How do I check the 12 volt battery on my 2017 Prius Plug -In PHEV

Discussion in 'Prime Technical Discussion' started by noddyDublin, Feb 12, 2020.

  1. noddyDublin

    noddyDublin Junior Member

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    How do I check the 12 volt battery on my 2017 Prius Plug -In PHEV [16000 miles European model]?.
    It shows 11.8 volts on my Fluke multimeter.How do I get into the built-in diagnosis in the multi display?
    When I originally charged the traction battery it showed a range of 40 miles, now it only shows 35 miles.
     
  2. Rob43

    Rob43 Senior Member

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    11.8 volts on your Fluke is definitely low.

    As a baseline, I want you to try this testing method to check your 12v battery:

    1) Park your Prime with roughly a Depleted traction battery.
    2) Then pop your hood so you don't wake up the car / computer with your key fob later.
    3) Plug your EVSE in & fully charge up your Prime.
    4) Unplug EVSE from car & wait ~1 hour.
    5) Lift hood (no key fob) & test 12v battery with your Fluke meter, this should give you your best result.

    No matter what, I'd tell you to put some type of low amperage charger or trickle charger on it until you get a full charge.

    Here's what I did to help my 12v battery stay a little bit healthier, pics below.


    Rob43

    thumbnail_(29)_-_Edited_(2) - Edited.png

    Screenshot 2019-05-07 at 1.12.16 AM.png
     
  3. Elektroingenieur

    Elektroingenieur Senior Member

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    As described in my November 2017 posting, the Repair Manual (more info) gives a basic procedure for testing the auxiliary (12 volt) battery; you’d use the version from toyota-tech.eu, of course. That posting also describes the equipment used by Toyota dealers in the U.S. for more thorough battery tests.
    As @Rob43 kindly notes, that reading is low. Was it measured with the car turned off? Are there any 12-volt accessories connected to the car, either permanently or at the power outlets?
    See my February 2017 posting, but you may be disappointed: that mode is meant for troubleshooting the audio and navigation system, and it’s not a general diagnostic or indicating system for the car.
     
  4. Chazman62

    Chazman62 Member

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    I've seen different multimeters showing different readings on battery. I say confirm the VDC reading again with another multimeter if avail.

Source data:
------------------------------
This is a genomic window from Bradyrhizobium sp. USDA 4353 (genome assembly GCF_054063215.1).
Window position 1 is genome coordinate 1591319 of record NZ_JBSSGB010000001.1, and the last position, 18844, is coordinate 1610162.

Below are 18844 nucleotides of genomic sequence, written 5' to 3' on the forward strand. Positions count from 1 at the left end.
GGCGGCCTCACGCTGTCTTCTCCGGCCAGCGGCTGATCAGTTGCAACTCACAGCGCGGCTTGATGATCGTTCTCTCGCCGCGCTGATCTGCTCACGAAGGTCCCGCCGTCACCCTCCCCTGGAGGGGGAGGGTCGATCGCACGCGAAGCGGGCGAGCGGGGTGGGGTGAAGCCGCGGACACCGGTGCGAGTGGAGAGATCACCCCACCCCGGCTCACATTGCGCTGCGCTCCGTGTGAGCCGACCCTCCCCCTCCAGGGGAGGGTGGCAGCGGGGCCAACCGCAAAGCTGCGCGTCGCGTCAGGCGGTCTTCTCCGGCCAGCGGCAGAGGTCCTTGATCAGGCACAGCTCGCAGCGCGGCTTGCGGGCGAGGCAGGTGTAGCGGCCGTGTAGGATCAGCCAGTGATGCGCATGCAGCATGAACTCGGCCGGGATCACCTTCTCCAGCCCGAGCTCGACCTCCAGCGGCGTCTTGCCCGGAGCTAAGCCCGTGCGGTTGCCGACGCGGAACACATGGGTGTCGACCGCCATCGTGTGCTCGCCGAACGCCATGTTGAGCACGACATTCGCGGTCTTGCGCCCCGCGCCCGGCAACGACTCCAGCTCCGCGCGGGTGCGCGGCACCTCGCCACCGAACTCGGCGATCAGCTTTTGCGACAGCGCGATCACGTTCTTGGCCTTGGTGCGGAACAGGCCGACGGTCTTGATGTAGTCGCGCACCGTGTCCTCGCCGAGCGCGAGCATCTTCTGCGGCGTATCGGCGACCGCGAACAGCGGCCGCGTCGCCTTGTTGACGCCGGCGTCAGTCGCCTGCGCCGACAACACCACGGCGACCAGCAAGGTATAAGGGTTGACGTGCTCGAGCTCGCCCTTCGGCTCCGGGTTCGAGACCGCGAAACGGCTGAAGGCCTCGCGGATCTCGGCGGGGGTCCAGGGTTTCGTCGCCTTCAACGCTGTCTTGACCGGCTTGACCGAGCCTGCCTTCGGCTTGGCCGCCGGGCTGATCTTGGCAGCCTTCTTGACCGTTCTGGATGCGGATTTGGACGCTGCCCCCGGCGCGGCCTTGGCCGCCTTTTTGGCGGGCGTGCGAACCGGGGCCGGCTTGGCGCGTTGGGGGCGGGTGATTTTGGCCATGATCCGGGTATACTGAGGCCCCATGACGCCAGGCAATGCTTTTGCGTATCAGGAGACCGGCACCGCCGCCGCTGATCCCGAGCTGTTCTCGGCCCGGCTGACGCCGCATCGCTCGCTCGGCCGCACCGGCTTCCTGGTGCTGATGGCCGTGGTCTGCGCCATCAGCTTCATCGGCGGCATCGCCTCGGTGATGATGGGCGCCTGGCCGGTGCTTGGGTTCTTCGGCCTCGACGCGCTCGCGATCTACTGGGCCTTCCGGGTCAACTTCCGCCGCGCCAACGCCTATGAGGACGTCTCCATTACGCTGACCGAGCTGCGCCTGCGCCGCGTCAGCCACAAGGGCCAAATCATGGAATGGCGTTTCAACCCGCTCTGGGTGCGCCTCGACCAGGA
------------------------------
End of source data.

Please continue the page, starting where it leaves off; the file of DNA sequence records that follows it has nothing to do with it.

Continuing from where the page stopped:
Also, perform a load test after fully charging the battery instead of just relying on the terminal/surface voltage reading.
    And, yes, attaching a trickle charger definitely prolongs the life of the battery. I had a (factory installed) battery that lasted 9 years in one of my previous cars that I bought new from a dealership by trickle charging it whenever not driving daily. I sold that car with the same battery after owning for 9 years. But some batteries lasted only 3 years even trickle charged.
    If your battery already has started becoming weak/sulfated, usually it's too late to revive fully.
    Sulfation in the battery is like a cancer in your body.
    Once it has started to spread, consider it done.
    It's best to prevent the sulfation when the battery is new by (1) avoiding deep discharge (2) and hooking up to a trickle charger.
     
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  5. CharlesH

    CharlesH CA HOV Decal #5 on former PiP

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    (oops. duplicate post)
     
  6. bisco

    bisco cookie crumbler

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    17’s had a lot of bad batteries
     
  7. CharlesH

    CharlesH CA HOV Decal #5 on former PiP

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    I have a charger that can provide either 10A or 2A, and is intelligent about the charging protocol, like stopping when full. Is 2A considered trickle charging for an automotive battery? Actually this question is for my wife's Honda Pilot, which isn't getting much use these days.